Never mind that there is no DDR Extreme 2 in Japan. We’re going to set that aside for a minute to focus on the fact of why it exists in the U.S. DDR Extreme 2 is borne of the failure of Konami to do right by its fans outside of Japan. We received DDR Extreme in 2004, a full two years after the original was released in arcades and for PlayStation 2 in Japan. That game is absolute garbage: It’s nothing like what Japan received, which is a game that’s much closer to the arcade version of Extreme. We received a broken and changed-for-the-worse song interface, missing and weird songlist and grading mechanics that were excised as of DDR 5th Mix. Now that you’re all caught up, you should see the reason why we needed a do-over game of sorts. That’s where Extreme 2 comes in.
Extreme 2 is a decent addition to the U.S. console DDR library of games. It features the song wheel interface and restores the 5th Mix grading mechanics. The song list is great, too, finally featuring at least some of the songs found in the Japanese version such as Cartoon Heroes (Speedy Mix), Irresistiblement, Speed Over Beethoven and Paranoia Survivor/Survivor Max, which were all new to Japanese Extreme when it was released. It closely mirrors the home release of Japanese Extreme, which meant Konami was finally taking the U.S. market seriously.
Because it’s so close to the Japanese version of Extreme (editor’s note: We reviewed this title in the 2Q2013 issue), we’re going to skip the focus on how it plays other than to tell you that the timing windows remain loose as they always are in the U.S. versions, if you care about that sort of thing. From experience, it’s much easier for me to get an A grade on Paranoia Survivor in the American version than in the Japanese version. The American versions always have had more loose timing windows, and it makes playing a lot easier. The options are pretty much the same, though you will have to spend time unlocking songs because, as with previous U.S. releases, it’s missing the System Data Support feature found in the Japanese versions. That feature unlocks a previous game’s data using the current game. While this would have been helpful in Extreme 2, it’s not so bad to have to play through the Event mode or Dance Master mode, though you will be tired of certain songs after the fifth time through.
And Dance Master mode is where you may spend a decent amount of time trying to unlock certain things. Dance Master is not a terrible mode but some of the conditions are not easy and require an intimate knowledge of DDR. If you’ve bought this version, chances are you are experienced enough with DDR for this not to be a problem, but for the unexperienced this might be a tedious exercise in, well, exercise.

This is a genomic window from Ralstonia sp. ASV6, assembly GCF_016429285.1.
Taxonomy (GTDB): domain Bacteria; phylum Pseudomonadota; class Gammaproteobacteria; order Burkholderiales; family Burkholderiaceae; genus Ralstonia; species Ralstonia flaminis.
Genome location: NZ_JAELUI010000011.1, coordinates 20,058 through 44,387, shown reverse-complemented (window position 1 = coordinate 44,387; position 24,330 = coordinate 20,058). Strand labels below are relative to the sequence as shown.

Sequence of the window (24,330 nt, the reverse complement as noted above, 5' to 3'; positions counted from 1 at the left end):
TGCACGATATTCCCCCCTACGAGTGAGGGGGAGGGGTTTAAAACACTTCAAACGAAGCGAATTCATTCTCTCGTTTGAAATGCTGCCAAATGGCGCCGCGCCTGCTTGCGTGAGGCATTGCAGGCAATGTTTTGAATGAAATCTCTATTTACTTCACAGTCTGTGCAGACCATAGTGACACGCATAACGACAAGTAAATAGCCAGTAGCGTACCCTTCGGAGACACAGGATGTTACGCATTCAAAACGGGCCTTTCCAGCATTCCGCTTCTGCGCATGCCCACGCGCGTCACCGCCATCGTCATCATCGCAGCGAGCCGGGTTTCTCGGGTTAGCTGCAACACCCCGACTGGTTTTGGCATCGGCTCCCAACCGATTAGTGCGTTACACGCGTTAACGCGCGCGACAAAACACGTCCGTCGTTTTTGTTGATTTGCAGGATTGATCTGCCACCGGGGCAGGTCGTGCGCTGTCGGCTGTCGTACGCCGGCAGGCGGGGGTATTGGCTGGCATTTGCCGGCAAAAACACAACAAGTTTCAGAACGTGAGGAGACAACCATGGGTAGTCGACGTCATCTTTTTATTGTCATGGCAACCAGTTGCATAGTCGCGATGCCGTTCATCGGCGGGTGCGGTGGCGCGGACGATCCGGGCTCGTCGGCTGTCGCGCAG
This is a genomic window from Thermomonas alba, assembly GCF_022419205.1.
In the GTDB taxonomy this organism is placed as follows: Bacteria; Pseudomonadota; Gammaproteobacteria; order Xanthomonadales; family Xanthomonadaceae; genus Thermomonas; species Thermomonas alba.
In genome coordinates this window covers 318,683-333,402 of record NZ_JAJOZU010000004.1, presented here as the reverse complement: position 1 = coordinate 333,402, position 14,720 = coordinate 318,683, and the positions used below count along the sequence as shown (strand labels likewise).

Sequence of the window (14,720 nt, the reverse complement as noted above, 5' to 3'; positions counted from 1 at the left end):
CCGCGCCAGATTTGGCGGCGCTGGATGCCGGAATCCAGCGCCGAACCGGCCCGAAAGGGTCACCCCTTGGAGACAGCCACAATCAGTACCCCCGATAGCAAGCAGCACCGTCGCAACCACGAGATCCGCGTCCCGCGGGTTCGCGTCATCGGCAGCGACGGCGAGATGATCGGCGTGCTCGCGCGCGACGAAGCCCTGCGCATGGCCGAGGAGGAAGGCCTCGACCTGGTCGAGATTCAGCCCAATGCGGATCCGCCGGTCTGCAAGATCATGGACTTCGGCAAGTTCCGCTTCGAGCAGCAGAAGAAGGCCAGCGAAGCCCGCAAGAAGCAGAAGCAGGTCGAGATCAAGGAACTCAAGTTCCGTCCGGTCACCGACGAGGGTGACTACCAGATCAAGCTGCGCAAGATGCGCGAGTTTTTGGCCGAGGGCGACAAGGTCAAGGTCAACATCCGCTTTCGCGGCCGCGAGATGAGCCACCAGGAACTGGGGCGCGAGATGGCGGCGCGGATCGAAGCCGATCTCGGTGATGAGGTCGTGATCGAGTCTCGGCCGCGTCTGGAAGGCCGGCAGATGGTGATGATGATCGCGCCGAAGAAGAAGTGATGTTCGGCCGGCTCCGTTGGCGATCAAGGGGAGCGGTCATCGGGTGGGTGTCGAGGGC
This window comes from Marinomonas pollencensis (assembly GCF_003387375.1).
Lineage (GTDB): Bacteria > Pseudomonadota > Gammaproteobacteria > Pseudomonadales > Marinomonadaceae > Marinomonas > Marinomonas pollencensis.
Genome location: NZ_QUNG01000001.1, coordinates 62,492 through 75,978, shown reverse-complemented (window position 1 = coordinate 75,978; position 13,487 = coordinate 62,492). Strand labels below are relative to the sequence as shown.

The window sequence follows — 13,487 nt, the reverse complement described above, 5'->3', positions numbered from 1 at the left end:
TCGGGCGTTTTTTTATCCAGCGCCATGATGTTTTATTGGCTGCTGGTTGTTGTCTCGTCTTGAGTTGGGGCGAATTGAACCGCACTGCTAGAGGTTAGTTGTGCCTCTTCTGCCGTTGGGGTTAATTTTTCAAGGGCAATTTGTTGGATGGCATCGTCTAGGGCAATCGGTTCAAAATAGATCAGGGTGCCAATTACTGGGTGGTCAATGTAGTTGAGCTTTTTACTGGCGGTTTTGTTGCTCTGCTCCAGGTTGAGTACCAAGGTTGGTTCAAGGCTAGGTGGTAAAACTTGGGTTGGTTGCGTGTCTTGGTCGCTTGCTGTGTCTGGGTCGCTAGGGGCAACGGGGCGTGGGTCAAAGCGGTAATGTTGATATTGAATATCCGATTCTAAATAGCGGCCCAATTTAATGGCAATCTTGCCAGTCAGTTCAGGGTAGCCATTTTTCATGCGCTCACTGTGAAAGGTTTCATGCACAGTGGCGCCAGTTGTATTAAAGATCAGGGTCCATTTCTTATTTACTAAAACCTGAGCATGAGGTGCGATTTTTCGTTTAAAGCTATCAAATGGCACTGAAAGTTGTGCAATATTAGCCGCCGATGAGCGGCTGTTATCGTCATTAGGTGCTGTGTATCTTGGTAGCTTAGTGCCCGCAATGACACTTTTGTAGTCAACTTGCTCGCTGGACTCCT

And, because many of the servers are now down, we can’t really comment on the online modes. While active they were interesting and fun to play against others using the early precursor to PlayStation Network, but alas, 15 years later there are no servers for Extreme 2, so that’s a loss. You aren’t really missing anything there because there is always the latest version of DDR and Stepmania, which are immediately superior to a 15-year-old game.
DDR Extreme 2, an anomaly itself, is an OK addition to the U.S. library. Though I fault Konami and its U.S. branch heavily for screwing up DDR Extreme enough to have to do a second go-round, the well-rounded redone songlist kind of makes up for the extremely boring mess that preceded Extreme 2.
Growing up as a gamer, there was always a series I could count on to provide a lot of enjoyment: Mario Kart. High quality, fun racing ensued as did a familiarity with the system that made up racing in the Mushroom Kingdom. But as time has marched on, there are dark clouds over the kingdom and it’s not necessarily Bowser’s fault for the foolishness for once; it’s Nintendo’s greed.
Mario Kart in mobile form has always been a safe bet for the Nintendo racing fan. Being able to race with your favorite Mario characters and take it on the go? Where do I sign up? But Mario Kart Tour, the latest mobile property for the gaming giant, is not a fun tour … er, trip. It’s Mario Kart for the SNES dumbed and watered down with gatcha elements tacked on for good measure.
Mario Kart Tour takes the usual Mario Kart formula and adds things like gatcha pulls to unlock special characters, karts and gliders, usually in the high-end category, as well as level up your established roster. The gatcha pulls are obnoxious because it’s dependent on luck of the draw using real money to fund the pulls. The real money — that you’re pulling out of your wallet — is spent in the form of rubies, which allow you to pull from pipes possibly containing the high-end items in batches of one pull for five rubies or 10 pulls for 45 rubies. Though the rubies are moderately priced, it’s the fact that you must buy the rubies or complete sometimes ridiculous challenges to get rubies that makes it beyond the pale.
And, just as infuriatingly, there’s the character/kart/glider system that’s tied to the stages chosen for each tour. Each level has three or four specific characters that are favored on this track. Usually, the characters that are favored are the flavor of the tour; that is, a character or variation created especially for the specific tour. As always, they are high-end and exceedingly hard to acquire. Because this is tied into the pipe pulls, it’s also a cash grab designed to pull in the most dedicated who have the most money and time to spend fiddling around with a mobile game. These “whales,” as they are called in online circles, keep this cash grab going and endorse this continued behavior from Nintendo, which, in all honesty, is atrocious.